This paint has your typical spray nozzle, and typical pitfalls – you have to be careful to control the amount of paint, not let it drip, etc. The hammered finish helps disguise any drips, and looks really cool.
As it turned out, I needed some lamps in my office at work, so I didn’t have to rely on horrible florescent lights. Here’s how the Universal Gold turned out: 

Here’s the Hammered Gold lamp: 

Between the two, I’d probably use the Universal Gold again before I’d use the Hammered Gold again. But for just the right project, the hammered gold could be the perfect effect. 
I also tried spray painting the lampshade on the small lamp – but if you’re going to attempt that, be sure to vacuum them off really well first. 
As far as actual steps for painting the lamps: tape off the cords, placing them in a plastic bag like I did, and taping off the top where the light bulb will go. Follow the drying instructions on your spray paint, but seriously, without priming, these turned out fantastic and were done in a day.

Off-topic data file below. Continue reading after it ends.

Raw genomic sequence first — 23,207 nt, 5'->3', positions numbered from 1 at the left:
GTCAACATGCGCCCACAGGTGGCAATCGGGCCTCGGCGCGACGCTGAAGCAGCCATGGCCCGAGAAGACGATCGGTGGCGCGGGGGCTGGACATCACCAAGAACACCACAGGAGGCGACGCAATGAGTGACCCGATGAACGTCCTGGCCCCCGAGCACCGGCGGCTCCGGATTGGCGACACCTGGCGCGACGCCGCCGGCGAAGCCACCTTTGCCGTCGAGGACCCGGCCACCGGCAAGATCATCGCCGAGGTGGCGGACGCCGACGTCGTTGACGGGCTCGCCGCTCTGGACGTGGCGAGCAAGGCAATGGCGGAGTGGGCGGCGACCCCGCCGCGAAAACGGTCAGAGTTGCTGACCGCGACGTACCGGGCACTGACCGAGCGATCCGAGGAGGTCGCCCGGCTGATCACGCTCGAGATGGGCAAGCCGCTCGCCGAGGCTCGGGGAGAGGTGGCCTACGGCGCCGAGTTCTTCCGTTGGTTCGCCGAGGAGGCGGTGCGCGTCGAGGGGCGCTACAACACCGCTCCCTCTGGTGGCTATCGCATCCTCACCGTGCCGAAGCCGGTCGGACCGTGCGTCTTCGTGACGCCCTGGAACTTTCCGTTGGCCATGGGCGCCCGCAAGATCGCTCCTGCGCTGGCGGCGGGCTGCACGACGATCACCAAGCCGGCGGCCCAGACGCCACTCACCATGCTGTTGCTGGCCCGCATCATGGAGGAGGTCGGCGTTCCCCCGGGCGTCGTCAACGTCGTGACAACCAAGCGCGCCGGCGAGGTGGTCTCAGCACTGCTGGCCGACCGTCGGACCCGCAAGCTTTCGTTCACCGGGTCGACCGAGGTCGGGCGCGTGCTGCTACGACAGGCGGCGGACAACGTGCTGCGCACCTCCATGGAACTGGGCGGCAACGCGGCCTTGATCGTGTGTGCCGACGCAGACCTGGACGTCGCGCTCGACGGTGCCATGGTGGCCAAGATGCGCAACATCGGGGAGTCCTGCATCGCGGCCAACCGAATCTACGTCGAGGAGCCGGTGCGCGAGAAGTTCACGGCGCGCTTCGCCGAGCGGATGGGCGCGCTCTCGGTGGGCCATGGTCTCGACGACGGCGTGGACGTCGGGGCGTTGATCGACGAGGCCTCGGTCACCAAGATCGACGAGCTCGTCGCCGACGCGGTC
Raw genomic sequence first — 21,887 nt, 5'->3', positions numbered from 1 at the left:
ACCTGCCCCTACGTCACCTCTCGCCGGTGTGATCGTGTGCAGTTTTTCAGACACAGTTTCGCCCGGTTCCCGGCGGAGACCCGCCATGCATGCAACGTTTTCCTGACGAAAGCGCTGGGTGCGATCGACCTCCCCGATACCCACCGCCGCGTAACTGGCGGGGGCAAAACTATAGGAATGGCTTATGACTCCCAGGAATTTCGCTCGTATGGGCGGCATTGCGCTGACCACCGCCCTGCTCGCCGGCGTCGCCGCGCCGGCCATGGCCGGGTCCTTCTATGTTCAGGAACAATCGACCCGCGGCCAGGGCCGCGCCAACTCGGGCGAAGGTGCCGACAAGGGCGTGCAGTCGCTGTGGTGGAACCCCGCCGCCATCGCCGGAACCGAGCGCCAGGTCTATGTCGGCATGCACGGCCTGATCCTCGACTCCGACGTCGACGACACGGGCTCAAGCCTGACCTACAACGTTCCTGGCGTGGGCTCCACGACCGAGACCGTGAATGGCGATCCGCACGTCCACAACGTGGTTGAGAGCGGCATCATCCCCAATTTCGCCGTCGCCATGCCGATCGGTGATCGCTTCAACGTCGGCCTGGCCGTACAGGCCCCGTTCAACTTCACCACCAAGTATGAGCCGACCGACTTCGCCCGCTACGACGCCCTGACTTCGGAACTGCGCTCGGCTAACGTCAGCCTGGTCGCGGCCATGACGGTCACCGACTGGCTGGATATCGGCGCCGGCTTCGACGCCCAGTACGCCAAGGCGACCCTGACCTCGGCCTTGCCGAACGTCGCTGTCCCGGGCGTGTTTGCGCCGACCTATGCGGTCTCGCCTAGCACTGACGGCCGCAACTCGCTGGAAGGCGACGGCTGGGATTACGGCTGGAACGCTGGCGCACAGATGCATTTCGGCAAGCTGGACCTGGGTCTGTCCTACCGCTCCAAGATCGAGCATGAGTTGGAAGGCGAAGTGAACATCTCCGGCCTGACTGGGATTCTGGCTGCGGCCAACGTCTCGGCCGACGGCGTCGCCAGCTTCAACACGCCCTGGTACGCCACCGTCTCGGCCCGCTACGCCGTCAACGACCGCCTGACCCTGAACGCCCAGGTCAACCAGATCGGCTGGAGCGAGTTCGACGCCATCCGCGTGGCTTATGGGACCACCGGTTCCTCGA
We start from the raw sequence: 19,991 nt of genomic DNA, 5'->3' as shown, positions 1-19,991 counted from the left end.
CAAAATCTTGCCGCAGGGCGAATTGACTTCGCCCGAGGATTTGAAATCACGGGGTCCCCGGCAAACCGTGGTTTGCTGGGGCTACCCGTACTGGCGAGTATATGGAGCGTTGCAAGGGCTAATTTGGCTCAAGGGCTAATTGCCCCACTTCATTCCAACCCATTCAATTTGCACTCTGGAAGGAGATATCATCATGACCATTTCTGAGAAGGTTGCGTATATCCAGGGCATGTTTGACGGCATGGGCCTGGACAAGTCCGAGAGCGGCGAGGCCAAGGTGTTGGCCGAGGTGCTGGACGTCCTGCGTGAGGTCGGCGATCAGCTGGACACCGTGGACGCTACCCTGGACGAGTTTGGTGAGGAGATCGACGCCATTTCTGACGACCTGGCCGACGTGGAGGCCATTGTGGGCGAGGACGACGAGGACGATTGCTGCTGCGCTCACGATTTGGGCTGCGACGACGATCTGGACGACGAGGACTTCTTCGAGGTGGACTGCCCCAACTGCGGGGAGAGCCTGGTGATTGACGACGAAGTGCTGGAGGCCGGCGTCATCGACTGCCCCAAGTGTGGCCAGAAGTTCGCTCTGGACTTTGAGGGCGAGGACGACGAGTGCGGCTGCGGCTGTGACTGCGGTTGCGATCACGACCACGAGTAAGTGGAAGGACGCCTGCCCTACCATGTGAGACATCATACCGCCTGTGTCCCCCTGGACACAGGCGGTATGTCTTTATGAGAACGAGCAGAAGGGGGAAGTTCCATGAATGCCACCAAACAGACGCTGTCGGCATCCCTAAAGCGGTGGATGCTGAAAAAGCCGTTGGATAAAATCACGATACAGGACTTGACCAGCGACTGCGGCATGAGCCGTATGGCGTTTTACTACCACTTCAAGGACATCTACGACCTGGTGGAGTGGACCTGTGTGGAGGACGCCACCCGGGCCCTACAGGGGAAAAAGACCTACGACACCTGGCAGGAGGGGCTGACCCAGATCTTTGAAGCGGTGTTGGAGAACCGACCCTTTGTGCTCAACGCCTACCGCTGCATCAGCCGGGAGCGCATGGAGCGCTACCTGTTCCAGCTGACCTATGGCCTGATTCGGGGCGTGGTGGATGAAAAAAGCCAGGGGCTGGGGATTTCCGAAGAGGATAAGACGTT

And that’s it! Three easy DIY projects you can start, and probably complete, in a day. While you’re waiting for your first coat of spray paint to dry, you can be hot-gluing your magnets or straws!
Now you have no excuse – get crafting!

DIY: Moss Covered Letter Art

Sometimes, projects end up in a very different place from where you anticipated starting out. This was one such project. I had a specific plan for putting some bouquets of fake flowers to good use, and this project I’d pinned ages ago was too perfect. But in the end, I didn’t end up using any of the flowers, but some other craft supplies I already had, and still loving the finished product. That’s the creative process for you!